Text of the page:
In Virginia, a landlord can’t evict a tenant unless they follow the legal court eviction process. The landlord needs to begin by sending a written notice to the tenant informing them of the violations and reasons for potential eviction. If there is no remedy, then the landlord can file an unlawful detainer lawsuit. The landlord is then required to get a court order of possession. At that point, a Writ of Eviction is served by the local Sheriff to the renter.
In Virginia, a renter has 21 days to cure a potential eviction and an additional nine days to quit the premises. If the landlord doesn’t give them this appropriate time to make things current, they risk losing their eviction appeal. The tenant must move as soon as the cure period expires and if they don’t the Sheriff is allowed to escort them from the rental property and then make plans for their personal belongings if they are not taken with them.
Rights of Repair Needs
If the rental property has some kind of defect or disrepair that affects the health or safety of a renter, and a landlord hasn’t made any attempt to fix or solve the problem within 14 days after written notice, the tenant has the right to get the repairs done themselves via a licensed contractor. The cost for the fix cannot exceed $1,500 or one month’s rent, whichever number is higher. The tenant is then allowed to deduct the cost of the repair from their rent payment.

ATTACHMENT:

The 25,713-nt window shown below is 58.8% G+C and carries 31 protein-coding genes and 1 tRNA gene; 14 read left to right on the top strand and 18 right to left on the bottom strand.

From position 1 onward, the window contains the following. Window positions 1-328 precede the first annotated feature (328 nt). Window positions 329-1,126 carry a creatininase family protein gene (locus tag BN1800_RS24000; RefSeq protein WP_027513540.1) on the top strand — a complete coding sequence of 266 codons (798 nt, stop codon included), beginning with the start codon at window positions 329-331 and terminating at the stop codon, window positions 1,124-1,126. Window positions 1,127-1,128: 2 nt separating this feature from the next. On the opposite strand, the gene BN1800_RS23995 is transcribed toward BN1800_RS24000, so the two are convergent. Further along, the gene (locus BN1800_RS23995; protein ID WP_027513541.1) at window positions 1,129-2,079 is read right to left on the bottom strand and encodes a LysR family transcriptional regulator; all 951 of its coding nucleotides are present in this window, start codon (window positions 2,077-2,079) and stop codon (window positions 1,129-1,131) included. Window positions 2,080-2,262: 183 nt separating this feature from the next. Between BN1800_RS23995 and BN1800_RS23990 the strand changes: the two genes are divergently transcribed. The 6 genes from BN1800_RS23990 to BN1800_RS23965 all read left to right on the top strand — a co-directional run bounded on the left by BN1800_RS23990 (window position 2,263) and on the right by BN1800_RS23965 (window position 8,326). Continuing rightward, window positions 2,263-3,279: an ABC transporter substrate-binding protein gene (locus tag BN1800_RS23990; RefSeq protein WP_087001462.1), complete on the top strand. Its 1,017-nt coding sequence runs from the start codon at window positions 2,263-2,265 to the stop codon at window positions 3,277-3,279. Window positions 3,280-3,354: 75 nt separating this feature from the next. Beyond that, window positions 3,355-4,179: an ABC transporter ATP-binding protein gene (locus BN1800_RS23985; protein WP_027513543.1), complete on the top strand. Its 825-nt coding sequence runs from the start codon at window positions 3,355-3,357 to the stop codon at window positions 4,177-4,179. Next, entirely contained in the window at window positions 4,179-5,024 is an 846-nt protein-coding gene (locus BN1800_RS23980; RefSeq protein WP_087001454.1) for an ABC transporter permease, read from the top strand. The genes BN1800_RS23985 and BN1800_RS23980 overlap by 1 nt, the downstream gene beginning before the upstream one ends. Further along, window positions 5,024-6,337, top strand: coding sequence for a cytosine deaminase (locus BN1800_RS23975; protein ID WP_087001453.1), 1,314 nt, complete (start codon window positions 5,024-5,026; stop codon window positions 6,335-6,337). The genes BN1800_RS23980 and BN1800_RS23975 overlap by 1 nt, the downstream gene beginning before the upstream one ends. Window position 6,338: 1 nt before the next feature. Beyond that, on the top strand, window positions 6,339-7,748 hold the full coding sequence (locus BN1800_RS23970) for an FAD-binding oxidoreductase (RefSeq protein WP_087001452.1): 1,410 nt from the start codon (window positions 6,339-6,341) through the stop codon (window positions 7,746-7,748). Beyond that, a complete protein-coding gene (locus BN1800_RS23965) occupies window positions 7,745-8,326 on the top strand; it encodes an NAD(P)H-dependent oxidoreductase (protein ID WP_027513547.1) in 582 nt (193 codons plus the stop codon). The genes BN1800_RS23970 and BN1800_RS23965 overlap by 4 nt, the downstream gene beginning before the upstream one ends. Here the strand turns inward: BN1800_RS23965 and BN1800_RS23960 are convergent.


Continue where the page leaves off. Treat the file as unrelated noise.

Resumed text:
The tenant needs to send an itemized invoice and receipt for payment of the contractor to the tenant, along with the remaining rent owed after that deduction. A landlord can avoid this messy situation by following the letter of the law and responding to renter requests when they occur, especially if the renter is claiming their unit is currently unlivable due to repair concerns.
Sell Your Rental Property As-Is Instead
As you can see, when you’re a landlord there are a lot of rules, laws, and codes you need to follow at all times when it comes to renters’ rights. And when you don’t follow them or don’t meet the minimum criteria involved with being a landlord, that’s when you get yourself into legal or financial trouble. And if you end up needing to evict a tenant or end up in court with a tenant, it’s a messy situation that can grow even uglier once emotions and money become intertwined.
If you’d rather not deal with renters, contact Avante Home Buyers today. We will buy your rental property as-is and we will give you cash for it. Then, we’ll deal with the tenants and take care of the messy stuff. Let us make you a no-obligation offer and find out just how much cash you could get for your rental property.
It’s really simple. You reach out with information about your rental property. We’ll follow up fast and ask for whatever else we need. We’ll also make an appointment to tour the property. Then we’ll make you a fair, no-obligation offer and we’ll explain how we came to that number. If you accept, we’ll close on your schedule. If you want to move slow or fast, we’ll work with you. And then we’ll give you cash for your property as soon as we’re done. That’s it. All you need to do is make a call or fill out an online form and we’ll get the no-hassle process started.